Better Business Bureau recommends finding a trusty locksmith now, before you need one, to avoid being deceived or charged exorbitant rates when you find yourself in a pinch.
Locksmith scams have been on the rise for years, and many have to do with low ball telephone quotes for $25 that end up swelling to as much as $350 once the work is complete.
The problem is that the quoted price may not disclose all fees, and consumers complain to Better Business Bureau that they felt they were misled about the price they would have to pay. Unfortunately, most victims do pay because they are at the mercy of the locksmith in order to back into their car or home.
The Federal Trade Commission (FTC) says locksmith companies may use similar names to raise their ranking or prominence in directories and search engines, and cautions consumers to be wary of locksmiths that respond to calls with generic phrases such as "locksmith services" rather than a business name.
Better Business Bureau recommends eight tips when hiring a locksmith:
Critique their advertising - Look closely at the business' advertisements. Is the specific name of the business clearly identified? Does the ad look similar to other ads but have a different name? Does it appear that the dealer actually operates under several names?
Check their reputation - Keep the telephone number of a reputable locksmith on hand before an emergency. Visit www.bbb.org to verify a locksmith's reputation and any complaint pattern, or select one from a list of BBB Accredited Businesses.
Ask lots of questions - Most consumer complaints concern fees that were not disclosed when they called the locksmith. Ask about the cost of a service call, mileage and parts before you agree to have the work performed. Get an estimate before any work begins, including emergency service. If the on-site estimate doesn't match the price quoted on the telephone, have the job done by someone else.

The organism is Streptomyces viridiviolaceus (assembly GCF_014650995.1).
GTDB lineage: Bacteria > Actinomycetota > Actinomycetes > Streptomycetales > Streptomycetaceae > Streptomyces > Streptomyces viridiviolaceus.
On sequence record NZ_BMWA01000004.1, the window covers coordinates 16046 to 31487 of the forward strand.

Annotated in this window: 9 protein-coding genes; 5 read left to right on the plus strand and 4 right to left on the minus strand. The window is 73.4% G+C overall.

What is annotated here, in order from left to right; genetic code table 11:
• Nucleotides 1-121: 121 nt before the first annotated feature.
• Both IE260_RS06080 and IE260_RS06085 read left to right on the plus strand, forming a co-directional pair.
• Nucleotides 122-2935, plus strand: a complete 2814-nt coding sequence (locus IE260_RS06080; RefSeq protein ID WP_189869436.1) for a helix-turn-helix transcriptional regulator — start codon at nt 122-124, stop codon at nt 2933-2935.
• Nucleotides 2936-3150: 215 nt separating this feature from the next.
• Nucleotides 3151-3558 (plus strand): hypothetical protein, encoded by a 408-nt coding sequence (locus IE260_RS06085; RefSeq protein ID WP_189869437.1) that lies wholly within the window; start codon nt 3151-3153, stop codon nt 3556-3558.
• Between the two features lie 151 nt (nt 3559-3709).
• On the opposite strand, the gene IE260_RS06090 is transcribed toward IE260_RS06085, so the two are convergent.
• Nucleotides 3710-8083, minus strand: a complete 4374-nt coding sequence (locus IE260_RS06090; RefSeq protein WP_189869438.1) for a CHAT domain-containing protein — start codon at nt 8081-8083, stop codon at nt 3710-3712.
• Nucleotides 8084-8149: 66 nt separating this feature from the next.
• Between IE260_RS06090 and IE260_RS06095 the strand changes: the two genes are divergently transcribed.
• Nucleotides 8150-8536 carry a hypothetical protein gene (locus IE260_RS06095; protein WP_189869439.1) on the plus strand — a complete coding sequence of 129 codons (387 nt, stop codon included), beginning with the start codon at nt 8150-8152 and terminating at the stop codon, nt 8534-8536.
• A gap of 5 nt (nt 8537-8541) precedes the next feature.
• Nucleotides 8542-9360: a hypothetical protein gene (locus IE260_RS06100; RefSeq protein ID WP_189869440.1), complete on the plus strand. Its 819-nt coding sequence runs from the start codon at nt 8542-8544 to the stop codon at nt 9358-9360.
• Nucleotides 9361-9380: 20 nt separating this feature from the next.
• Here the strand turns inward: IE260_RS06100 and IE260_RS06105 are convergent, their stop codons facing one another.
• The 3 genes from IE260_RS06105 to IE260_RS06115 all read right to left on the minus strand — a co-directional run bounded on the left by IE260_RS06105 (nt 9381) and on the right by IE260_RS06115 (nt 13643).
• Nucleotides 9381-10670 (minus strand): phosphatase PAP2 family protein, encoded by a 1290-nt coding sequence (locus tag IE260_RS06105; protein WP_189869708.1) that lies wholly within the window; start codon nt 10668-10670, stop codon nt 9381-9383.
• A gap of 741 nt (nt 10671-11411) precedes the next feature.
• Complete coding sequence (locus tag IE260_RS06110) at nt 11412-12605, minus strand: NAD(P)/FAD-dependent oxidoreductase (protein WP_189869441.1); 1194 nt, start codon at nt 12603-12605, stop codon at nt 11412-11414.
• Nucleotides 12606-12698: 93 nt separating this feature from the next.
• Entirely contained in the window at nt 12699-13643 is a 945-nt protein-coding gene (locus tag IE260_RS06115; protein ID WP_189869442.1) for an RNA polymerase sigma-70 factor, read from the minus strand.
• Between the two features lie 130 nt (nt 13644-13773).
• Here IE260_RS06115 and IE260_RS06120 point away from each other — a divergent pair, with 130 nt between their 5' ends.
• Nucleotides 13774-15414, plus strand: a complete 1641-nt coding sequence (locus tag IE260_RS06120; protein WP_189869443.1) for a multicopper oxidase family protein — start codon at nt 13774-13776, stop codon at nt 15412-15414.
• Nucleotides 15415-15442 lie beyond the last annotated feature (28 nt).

Check identification - Most legitimate locksmiths will arrive in a clearly marked vehicle and provide identification. Remember that you would be allowing a stranger into your home.
Does the lock have to be damaged? - Be wary of a locksmith who insists on drilling the lock to open it, since most locksmiths have the skills to open almost any lock.
Demand an invoice - You can't dispute a charge without proof of how much you paid and what you paid for. Insist on an itemized invoice that includes parts, labor, mileage and service charges. The invoice should also include the business name and address.
Find out about insurance - Ask if the locksmith is insured. If your property becomes damaged during a repair, insurance is important to cover your losses.
Use a safe payment method - Use your credit card to pay for locksmith services for added security. Many credit cards have built-in fraud protection.
If you feel you have been deceived or cheated by a locksmith or any other professional or business, you may file a complaint at www.bbb.org.